For those expecting a glimpse of artistic skills honed by a former leader of Her Majesty's Opposition, the disappointment must have been akin to that felt by Labour supporters late on the evening of 9 April 1992. They came to view, and perhaps bid, for a work by Neil Kinnock, the man who could not quite deliver electoral success for Labour. And on this occasion he could not deliver much for a countryside charity either; his rudimentary sketch raising the grand sum of £36.
Entitled England at dawn, the former Labour leader's free-wheeling drawing of the sun rising was trounced by a range of celebrity and political offerings, including a juvenile doodle of "three trees and a rabbit" by his former House of Commons sparring partner Ann Widdecombe.
To add insult to injury, Lord Kinnock's sketch failed to beat David Cameron who was accused of submitting a particularly weak entry of a postcard emblazoned with the Conservative Party's green tree logo.
Lord Kinnock, who could not resist a dig at the English by informing the viewer that his picture of England was improved by virtue of the fact it was drawn from the perspective of Wales, may have inadvertently alienated fund-raisers for the Campaign for the Protection of Rural England.
The Archbishop of York's more honest interpretation of the English countryside raised £264, while Darcy Bussell's delicate drawing of a songbird in a tree attracted bids as high as £312.
But perhaps the most impressive of all was a piece of work by the Labour veteran Tony Benn, who donated a drawing of a twig of holly which he had created in 1932 when he was seven years old. It fetched £90.
A spokeswoman for Lord Kinnock said that the former Labour leader was not disheartened by the relatively small amount of money raised by his postcard sketch.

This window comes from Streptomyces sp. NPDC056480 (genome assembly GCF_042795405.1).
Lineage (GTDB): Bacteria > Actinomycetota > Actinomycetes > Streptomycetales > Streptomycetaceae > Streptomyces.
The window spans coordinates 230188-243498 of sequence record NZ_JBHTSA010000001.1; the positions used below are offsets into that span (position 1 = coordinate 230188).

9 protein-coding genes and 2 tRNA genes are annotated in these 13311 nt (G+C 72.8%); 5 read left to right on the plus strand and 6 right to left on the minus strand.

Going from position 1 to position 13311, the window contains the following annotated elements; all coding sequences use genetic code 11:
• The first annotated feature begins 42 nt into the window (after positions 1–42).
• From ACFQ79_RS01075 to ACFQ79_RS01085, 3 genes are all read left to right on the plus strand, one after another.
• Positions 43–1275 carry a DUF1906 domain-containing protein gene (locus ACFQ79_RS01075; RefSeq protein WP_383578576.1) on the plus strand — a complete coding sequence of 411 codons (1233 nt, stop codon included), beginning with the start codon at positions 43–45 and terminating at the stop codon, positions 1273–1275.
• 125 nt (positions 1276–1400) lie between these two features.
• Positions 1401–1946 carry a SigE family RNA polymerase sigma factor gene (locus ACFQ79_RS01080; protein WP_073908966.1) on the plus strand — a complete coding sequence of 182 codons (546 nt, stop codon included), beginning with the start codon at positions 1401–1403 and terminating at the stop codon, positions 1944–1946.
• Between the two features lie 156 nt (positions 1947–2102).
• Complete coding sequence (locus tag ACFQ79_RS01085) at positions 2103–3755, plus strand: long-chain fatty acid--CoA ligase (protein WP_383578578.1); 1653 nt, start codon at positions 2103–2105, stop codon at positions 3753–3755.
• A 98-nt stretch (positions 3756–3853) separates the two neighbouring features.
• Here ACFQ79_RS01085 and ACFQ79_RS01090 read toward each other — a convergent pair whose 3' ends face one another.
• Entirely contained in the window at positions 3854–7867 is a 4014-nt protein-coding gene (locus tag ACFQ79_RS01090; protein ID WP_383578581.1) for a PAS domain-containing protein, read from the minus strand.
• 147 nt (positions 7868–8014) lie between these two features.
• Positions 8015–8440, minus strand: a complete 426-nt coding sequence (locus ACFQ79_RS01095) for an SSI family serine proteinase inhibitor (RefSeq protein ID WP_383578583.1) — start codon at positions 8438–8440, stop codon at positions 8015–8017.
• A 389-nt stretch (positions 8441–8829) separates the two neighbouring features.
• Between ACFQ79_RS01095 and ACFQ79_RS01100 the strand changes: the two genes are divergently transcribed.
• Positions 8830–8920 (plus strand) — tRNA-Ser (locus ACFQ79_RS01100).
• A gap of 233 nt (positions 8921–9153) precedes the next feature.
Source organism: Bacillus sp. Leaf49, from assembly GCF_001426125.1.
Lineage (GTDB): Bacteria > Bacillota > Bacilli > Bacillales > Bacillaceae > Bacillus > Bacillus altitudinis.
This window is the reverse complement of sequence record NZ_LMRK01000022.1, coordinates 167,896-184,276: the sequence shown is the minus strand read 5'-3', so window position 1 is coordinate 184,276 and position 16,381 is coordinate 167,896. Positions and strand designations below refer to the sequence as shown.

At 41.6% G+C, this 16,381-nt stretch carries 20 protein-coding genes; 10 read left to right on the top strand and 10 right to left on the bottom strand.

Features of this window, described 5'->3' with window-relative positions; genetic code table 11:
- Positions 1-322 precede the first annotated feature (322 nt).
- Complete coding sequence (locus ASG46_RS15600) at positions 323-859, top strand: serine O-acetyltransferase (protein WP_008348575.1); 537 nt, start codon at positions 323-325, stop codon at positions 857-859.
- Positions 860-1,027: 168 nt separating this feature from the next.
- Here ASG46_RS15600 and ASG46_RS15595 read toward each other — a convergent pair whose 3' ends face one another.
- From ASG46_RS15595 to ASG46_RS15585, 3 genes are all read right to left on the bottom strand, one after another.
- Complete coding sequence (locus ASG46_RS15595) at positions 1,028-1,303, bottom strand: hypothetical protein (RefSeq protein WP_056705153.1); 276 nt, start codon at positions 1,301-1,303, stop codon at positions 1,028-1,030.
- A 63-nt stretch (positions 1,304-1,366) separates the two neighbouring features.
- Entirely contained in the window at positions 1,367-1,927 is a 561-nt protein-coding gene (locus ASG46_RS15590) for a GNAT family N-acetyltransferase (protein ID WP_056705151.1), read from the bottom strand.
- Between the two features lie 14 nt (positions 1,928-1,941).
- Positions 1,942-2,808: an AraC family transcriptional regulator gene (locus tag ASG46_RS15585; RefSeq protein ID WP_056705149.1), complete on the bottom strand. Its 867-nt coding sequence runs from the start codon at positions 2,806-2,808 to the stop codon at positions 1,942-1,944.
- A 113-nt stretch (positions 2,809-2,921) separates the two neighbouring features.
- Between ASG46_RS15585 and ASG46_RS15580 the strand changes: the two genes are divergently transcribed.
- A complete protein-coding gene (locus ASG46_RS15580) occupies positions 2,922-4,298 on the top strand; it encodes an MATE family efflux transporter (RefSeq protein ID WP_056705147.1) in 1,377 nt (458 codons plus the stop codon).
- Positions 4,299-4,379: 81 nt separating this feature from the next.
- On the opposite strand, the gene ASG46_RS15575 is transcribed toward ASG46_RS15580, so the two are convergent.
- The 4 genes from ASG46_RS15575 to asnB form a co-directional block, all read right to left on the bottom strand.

She said: "He's very interested in all the arts, particularly music, and loves singing with male Welsh choirs. But I don't think he does much painting - for one thing he hasn't got the time. It might be something he does when he retires. Did Gordon Brown donate anything?"
Since stepping down as leader of the Labour Party, Neil Kinnock has had much more success grafting as a political artisan rather than as a tortured aesthete.
Within a year of his shock 1992 defeat he had bounced back by launching his media career and appearing on satirical panel shows such as Have I Got News For You. Further forays into television included hosting a chat show on BBC Wales.
But Lord Kinnock achieved much more solid success as a European commissioner, based in Brussels from 1995 to 2004, and later chairman of the British Council. In 1995 he was made a life peer when he was given the title Baron Kinnock of Bedwellty.
The auction at Bonhams in London raised nearly £5,000 for the Campaign for the Protection of Rural England and included work by the fashion designer Sir Paul Smith who put together a striking collage of daffodils, a church and a fox, while the TV weatherman Michael Fish attached a satellite image of a hurricane. As well as the celebrity sketches there were more traditional works of art by Rachel Whiteread, Sam Taylor-Wood and Mary Fedden. The highest bid of £1,200 was made for Fedden's picture of flowers.Reuse content